Years after her time spent as a medical lab technician, Berkeley-based artist Ruth Tabancay is still seeing the world through a microscope. All those hours spent examining nature's abstract forms have left her with a psychological imprint of squiggles and globules that she can't seem to shake. To her, fallen seedpods resemble viruses; tea bags are magnified organisms made tactile. With her new solo show at Oakland's Mercury 20 Gallery, Microcosmos, Tabancay expresses those personal associations by inviting viewers to get under the magnifying lens and into her memory space to experience those forms in textured tangibility through sculpture, weaving, and installation.
The most eye-catching piece in the exhibit is "Serratia Over San Francisco," an assemblage of hand-felted pellets affixed across a wall with no apparent organization. The viewer is first grabbed by the pellets' vibrant spectrum of pinks and reds, and then drawn into their disarray, lost in an attempt to trace a pattern among them. The piece resembles a massive spilled box of hot cinnamon Tic Tacs. But the actual inspiration for the piece is more historically, scientifically, and personally grounded than that. It is Serratia marcescens, a bacterium that was controversially released over San Francisco by the US military in 1950 to test the population's vulnerability to germ warfare. Serratia marcescens was also one of the bacteria that Tabancay worked with frequently while in the lab. It stuck with her because of its unusual redness and interesting backstory. "I didn't initially start out to make a statement about the military or human experimentation without permission, but that was kind of the story that came with it," Tabancay told me at the show's opening on July 5.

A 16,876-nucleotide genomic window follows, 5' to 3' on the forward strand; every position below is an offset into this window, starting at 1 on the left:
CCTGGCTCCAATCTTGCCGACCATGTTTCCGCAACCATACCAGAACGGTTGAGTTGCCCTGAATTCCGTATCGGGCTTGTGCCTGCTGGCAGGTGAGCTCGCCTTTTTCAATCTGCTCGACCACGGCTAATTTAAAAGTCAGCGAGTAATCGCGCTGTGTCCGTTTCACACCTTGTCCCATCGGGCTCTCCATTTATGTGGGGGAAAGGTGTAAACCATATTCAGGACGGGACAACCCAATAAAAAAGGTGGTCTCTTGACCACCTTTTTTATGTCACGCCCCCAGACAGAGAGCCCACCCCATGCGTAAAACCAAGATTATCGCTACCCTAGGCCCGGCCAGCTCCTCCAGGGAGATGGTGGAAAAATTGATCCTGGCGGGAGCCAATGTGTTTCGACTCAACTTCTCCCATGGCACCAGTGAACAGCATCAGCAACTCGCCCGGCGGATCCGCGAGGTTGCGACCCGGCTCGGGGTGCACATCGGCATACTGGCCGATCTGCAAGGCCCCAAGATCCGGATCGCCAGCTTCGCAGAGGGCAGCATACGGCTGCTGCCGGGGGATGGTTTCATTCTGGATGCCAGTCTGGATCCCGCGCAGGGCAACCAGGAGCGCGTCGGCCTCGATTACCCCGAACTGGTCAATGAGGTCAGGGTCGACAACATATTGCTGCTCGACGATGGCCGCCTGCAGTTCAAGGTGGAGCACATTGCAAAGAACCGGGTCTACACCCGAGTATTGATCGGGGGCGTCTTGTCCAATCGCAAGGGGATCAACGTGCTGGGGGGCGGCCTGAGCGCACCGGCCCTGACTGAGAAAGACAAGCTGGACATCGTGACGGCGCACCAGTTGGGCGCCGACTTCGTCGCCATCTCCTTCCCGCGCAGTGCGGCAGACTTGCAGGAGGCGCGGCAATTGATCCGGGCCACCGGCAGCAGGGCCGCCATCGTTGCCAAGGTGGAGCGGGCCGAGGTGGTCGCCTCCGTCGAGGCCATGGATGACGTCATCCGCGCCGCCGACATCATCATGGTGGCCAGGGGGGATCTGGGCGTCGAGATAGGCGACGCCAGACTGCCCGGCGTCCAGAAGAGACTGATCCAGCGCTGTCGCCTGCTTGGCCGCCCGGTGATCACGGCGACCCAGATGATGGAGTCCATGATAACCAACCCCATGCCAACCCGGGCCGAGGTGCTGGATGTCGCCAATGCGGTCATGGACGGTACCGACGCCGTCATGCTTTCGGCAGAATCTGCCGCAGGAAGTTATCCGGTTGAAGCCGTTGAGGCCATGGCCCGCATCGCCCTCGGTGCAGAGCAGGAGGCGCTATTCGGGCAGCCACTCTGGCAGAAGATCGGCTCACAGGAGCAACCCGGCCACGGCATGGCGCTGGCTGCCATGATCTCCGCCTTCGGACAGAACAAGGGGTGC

Rather than providing commentary on medical ethics, Microcosmos works more as a vehicle by which viewers can enter a world where scale is radically skewed. Many of the pieces are collections of small, textured shapes that accumulate into large-scale patterns. With these, Tabancay continually traverses the gap between micro and macro.
The textiles included in the show create the same effect. Tabancay constructed them by taking photos of fabrics with a scanning electron microscope and then weaving those images into cloth with a computerized Jacquard loom. The products are essentially mind-bending weavings of single stitches.
Although the show is rather small, the pieces themselves are large and the statement they collectively make is decidedly scale-less. Ultimately, though, both science and scale are only symptomatic concepts of the more fascinating focus of the show — the personal associations made in the mind of someone who let the left and right halves of her brain intermingle. "I'm kind of mining my past with microscopy and medical education, everything I ever knew," said Tabancay. "And everyone has that, they just don't know it."
Microcosmos runs through August 10 at Mercury 20 Gallery (475 25th St., Oakland). 510-701-4620 or MercuryTwenty.com
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